Introduction

Resistance training provides several health benefits related to enhancing muscle strength, reversing muscle loss, reducing body fat, improving cardiovascular health, enhancing mental health and increasing bone mineral density [16]. Accordingly, resistance training should be considered essential for the whole population, but it is even more relevant when the target is the transference into some specific activity or daily life tasks [7, 8], injury prevention [9] or maximizing sports performance [10].

Free-weight resistance training is already well known as a key point in every strength training program [1113]. In categories of creating diverse stimulus for muscle groups, different modalities such as barbell, kettlebells, hexagonal bars or dumbbells devices are typical recurring resources for coaches and trainers [14, 15]. Besides, other implements which can considerably modify the exercise load profile are elastic bands [2, 25], chains [29] or Fat Gripz devices [24].

It is essential to be acquainted with which muscles are activated during certain exercises and to compare different movement patterns when choosing exercises for a concrete objective [16]. Surface electromyography (sEMG) is one of the main tools used to measure muscle activation, and it can be defined as an electrophysiological recording technology used for the detection of the electric potential crossing muscle fiber membranes [17]. Thereby, task-specific data regarding motor unit recruitment patterns are reported through sEMG. For instances, athletes have the possibility to perform a concrete exercise when targeting a particular muscle [18, 19].

Deadlift, Squat and Bench Press are basic resistance exercises performed in several training programs for improving physical fitness in athletes [20]. This explains the great interest in studying muscle activation, which also translates these movements into some of the most investigated exercises in the current literature using sEMG [14, 21, 22]. Deadlift is frequently performed primarily when the goal is the strengthening of thigh and posterior chain muscles; specifically gluteus, hamstrings, erector spinae and quadriceps [23, 24]. Thus, Deadlift is classified as one of the most typical resistance exercise for posterior lower limb strengthening, as well as its variants [25]. Moreover, Deadlift has been mentioned in numerous studies comparing this exercise with other variants such as Stiff Leg Deadlift [26], Hexagonal Bar Deadlift [22] or Romanian Deadlift [27]. It has also been contrasted with other less popular variants such as Sumo Deadlift [13], unstable devices [28] and elastic bands Deadlift [8], among others.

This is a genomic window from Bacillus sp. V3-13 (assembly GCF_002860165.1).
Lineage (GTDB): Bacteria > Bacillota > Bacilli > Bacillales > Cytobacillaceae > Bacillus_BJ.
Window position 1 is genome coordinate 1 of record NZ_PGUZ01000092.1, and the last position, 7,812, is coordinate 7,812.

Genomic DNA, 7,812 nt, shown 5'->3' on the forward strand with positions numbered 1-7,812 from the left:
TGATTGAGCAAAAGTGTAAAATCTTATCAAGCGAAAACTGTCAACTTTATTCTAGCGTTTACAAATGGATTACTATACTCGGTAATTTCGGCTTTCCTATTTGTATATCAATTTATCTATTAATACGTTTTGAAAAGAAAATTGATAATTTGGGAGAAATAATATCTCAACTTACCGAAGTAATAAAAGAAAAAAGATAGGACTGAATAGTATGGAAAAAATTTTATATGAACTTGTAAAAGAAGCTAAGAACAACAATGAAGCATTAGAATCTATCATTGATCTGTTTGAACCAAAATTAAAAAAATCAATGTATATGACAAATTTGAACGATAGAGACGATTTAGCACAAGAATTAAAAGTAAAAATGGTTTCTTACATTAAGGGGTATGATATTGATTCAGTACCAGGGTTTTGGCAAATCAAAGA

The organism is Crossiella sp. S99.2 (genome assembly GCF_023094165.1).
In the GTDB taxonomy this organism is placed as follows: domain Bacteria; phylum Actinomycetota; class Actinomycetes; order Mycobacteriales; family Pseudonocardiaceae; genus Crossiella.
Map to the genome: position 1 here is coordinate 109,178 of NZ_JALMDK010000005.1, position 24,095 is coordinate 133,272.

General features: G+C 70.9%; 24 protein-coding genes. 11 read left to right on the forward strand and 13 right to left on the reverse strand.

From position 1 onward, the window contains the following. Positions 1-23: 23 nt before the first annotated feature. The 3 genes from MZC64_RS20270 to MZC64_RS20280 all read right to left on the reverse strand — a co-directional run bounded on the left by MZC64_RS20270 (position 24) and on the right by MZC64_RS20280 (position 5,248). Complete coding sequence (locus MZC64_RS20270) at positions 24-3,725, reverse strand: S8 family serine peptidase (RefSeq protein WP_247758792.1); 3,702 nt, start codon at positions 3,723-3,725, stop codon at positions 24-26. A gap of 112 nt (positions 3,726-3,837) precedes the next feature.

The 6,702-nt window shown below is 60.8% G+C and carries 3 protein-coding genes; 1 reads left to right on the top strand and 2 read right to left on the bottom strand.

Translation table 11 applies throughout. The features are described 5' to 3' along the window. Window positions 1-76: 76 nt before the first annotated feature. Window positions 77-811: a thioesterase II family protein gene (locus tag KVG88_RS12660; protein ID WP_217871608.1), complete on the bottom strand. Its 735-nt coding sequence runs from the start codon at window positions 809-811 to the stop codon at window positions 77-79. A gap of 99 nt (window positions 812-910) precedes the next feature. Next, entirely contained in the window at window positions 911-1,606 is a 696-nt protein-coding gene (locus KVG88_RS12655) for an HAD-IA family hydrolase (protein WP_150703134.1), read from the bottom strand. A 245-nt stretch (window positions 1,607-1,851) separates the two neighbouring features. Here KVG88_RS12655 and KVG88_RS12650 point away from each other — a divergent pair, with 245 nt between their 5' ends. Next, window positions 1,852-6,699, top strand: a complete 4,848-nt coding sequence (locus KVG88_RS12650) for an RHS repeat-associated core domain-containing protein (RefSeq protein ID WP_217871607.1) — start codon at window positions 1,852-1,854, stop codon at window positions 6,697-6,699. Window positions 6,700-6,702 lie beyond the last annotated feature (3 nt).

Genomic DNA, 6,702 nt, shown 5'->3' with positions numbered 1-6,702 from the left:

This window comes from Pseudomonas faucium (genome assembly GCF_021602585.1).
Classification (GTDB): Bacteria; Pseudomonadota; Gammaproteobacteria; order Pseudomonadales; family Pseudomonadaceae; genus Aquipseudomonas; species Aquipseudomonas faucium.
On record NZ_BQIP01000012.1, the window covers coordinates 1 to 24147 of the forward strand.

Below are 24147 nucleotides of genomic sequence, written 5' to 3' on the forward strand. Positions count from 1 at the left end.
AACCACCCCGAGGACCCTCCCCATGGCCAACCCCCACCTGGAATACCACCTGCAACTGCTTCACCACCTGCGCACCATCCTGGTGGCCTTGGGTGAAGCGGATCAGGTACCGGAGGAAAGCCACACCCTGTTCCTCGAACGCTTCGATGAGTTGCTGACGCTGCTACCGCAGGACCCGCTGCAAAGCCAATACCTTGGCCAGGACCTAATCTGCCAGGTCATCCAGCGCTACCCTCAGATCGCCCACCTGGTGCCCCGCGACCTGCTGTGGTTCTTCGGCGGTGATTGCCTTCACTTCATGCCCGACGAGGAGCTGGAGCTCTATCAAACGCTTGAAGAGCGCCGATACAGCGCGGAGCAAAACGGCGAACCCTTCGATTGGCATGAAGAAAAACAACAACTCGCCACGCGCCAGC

To the best of our knowledge, there is no comprehensive review of the current literature concerning Deadlift movement pattern, and there is significant controversy when determining which muscles are involved within each Deadlift variants. For instance, the greatest muscle activation has been reported for the biceps femoris compared with the erector spinae and gluteus maximus during Deadlift [8], whereas Snyder et al. (2017) found greater erector spinae activation in comparison with gluteus maximus and biceps femoris. In contrast, Andersen et al. (2018) reported maximal activation for biceps femoris versus gluteus maximus and erector spinae for the same tested movement.

Thus, the main purpose of this manuscript was to systematically review the current literature investigating muscle activation measured with sEMG of muscles recruited when performing the Deadlift exercise and all its best-known variants. An increased understanding of the muscle activation that occur during these exercises will provide the researcher, clinician and athletes with relevant information about the use of the best exercise to activate a specific muscle or group of muscles associated with the Deadlift and its variants.